Caring for the elderly has never been a widespread subject for songs by singer/songwriters, but the older I get the more I appreciate them. In fact, John Prine’s ‘Hello In There’ has been a favourite of mine since I first heard it sung by the man himself at a club in Greenwich Village in, I think, 1974. Until then I wasn’t familiar with Prine’s songs but even on first hearing this song – and ‘Sam Stone’ with its immortal line: ‘There’s a hole in daddy’s arm where all the money goes’ – struck me as something special, and it’s another of those songs that I never tire of hearing.
‘Hello In There’ is a plea for understanding from one generation to another, from the old to the young, couched in verses that echo the experience of those whose life is slowly ebbing away. For my money, its first verse contains one of the saddest triplets ever set down: ‘We lost Davy in the Korean War/ I still don’t know what for/ Don’t matter anymore’.
Prine sings his song from the husband’s angle in folksy style with melodic guitar fills between the verses that balance its sense of wistful melancholy with a more upbeat tone, but the better known, heart-wrenching version by Bette Midler, which swops genders to the voice of the wife, is markedly different; softly sung and simply beautiful, dignified, accompanied solely by a stately, unfussy piano. Regardless of which version I hear, I love the imagery that evokes the weariness of a creaking marriage, the emptiness of retirement and of trees and rivers growing stronger and wilder while we mortals grow weaker and infirm. In the shortened final verse Prine makes his life-affirming appeal for tolerance and kindness: ‘Don’t pass ’em by and stare as if you didn’t care, say hello in there, just say hello’.
I came across Prine talking about his song in the internet, this from a site called Performing Songwriter: “I heard the John Lennon song ‘Across The Universe’, and he had a lot of reverb on his voice. I was thinking about hollering into a hollow log, trying to get through to somebody – ‘Hello in there’. That was the beginning thought, then it went to old people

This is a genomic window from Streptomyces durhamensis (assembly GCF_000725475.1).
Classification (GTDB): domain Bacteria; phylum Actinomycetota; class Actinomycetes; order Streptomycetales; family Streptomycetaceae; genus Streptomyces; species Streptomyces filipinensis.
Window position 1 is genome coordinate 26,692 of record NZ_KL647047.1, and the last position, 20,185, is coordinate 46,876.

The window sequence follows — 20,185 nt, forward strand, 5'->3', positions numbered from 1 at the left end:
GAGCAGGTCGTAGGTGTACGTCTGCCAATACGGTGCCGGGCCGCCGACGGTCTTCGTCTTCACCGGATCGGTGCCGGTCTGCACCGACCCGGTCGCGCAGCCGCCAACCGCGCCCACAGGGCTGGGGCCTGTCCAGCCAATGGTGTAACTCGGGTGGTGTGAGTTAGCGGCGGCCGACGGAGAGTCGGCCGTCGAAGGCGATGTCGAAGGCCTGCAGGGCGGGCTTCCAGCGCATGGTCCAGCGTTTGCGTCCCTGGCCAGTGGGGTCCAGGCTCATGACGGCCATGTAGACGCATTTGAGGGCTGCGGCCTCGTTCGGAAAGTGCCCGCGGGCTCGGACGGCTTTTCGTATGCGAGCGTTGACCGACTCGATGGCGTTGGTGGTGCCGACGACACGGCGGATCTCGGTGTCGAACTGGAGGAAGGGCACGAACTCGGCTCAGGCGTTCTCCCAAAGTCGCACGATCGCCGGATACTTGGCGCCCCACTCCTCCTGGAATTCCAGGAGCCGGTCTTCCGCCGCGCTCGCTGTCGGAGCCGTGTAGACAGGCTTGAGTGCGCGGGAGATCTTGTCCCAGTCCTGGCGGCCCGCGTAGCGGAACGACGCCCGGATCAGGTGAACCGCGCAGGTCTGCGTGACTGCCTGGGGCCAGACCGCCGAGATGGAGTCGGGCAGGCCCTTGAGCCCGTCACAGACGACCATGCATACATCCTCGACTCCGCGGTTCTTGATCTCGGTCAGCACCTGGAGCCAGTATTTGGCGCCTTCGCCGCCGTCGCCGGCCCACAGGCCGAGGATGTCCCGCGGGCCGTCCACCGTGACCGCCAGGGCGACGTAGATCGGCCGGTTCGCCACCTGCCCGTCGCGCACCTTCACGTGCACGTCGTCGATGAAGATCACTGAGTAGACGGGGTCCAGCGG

“I’ve always had an affinity for old people. I used to help a buddy with his newspaper route, and I delivered to a Baptist old people’s home where we’d have to go room-to-room. And some of the patients would kind of pretend that you were a grandchild or nephew that had come to visit, instead of the guy delivering papers. That always stuck in my head.
“It was all that stuff together, along with that pretty melody. I don’t think I’ve done a show without singing ‘Hello In There’. Nothing in it wears on me.”
Joan Baez has also recorded ‘Hello In There’ and there may be other cover versions for all I know but an otherwise rather disappointing compilation video/DVD by 10,000 Maniacs in my collection closes with a heart-stopping version of the song performed live by Natalie Merchant and Michael Stipe, accompanied solely by sturdy electric guitar chords from Billy Bragg. It’s at some outdoor event in Scotland – and I reach for a tissue just about every time I watch it. You can find it in YouTube: http://www.youtube.com/watch?v=DPIpyB_ZtJ0
You can also find John Prine singing it over a series of photographs that portray the song’s imagery, very literal but still very moving.